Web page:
robf #1: I hope your confusion turns into a productive-type of humbling. I don’t think I expressed the fear and trembling that I feel with sticky issues like this—I enjoy wrestling with issues like this in a way similar to the way Joe has described, very difficult but very exhilirating (I was an 800m runner in high school which is often considered the most masochistic track event—perhaps my feeling about these kinds of issues is aptly compared to my feelings of apprehension and yet exhiliration regarding a gruelling physical work out…).

    m&m #2: I really like this distinction you make between the personage vs. the influence of the Holy Ghost, I think this might be a very fruitful way to think about the issues and differences at play here.

    m&m #3: Thanks for the cross-reference to D&C 8 which supports the “dwell in your heart” concept, I hadn’t notice this part of that passage before.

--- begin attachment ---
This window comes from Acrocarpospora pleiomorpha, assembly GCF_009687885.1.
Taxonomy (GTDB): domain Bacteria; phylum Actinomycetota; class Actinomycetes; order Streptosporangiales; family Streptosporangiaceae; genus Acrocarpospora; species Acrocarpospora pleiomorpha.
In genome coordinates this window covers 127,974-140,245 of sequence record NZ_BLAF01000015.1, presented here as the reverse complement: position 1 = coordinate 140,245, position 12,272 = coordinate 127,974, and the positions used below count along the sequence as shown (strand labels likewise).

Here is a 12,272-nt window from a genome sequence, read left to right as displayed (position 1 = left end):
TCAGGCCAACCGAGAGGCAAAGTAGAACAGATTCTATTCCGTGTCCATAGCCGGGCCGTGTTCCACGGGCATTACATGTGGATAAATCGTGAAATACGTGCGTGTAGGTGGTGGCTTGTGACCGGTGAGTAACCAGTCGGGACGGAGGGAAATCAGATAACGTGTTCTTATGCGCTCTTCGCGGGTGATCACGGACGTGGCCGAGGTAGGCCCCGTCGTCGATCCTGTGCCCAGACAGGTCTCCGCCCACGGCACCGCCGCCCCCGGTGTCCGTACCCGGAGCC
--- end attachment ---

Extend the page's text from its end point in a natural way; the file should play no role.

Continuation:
Matt W. #4: Thank you very much for the link to your NCT post. (I also like how you footnoted your sources, I wish I’d used more footnotes and less parentheticals in my post above!) I’ll read through the comments when I have a bit more time and perhaps summarize them here for the benefit of others.

    Jim F. #5: Very good point about form and the way in which spirit can appear, I think you’re right. I changed the wiki in an effort to reflect this. I have a tendency to think about the Holy Ghost as simply the way that God (the Father and Son…) speaks to us in our minds and heart rather than as a separate “being”/”personage”—more in line with the way Joseph Fielding Smith describes the light of Christ. But it seems this distinction between the three members of the Godhead, not just the Father and the Son, was a distinction that Joseph Smith took as quite important, so I need to rethink my understanding of the Godhead (also, before now I’ve been inclined to downplay the differences between our understanding of the Godhead and other Christians’ beliefs in the Trinity; this post is giving me a renewed appreciation for the differences).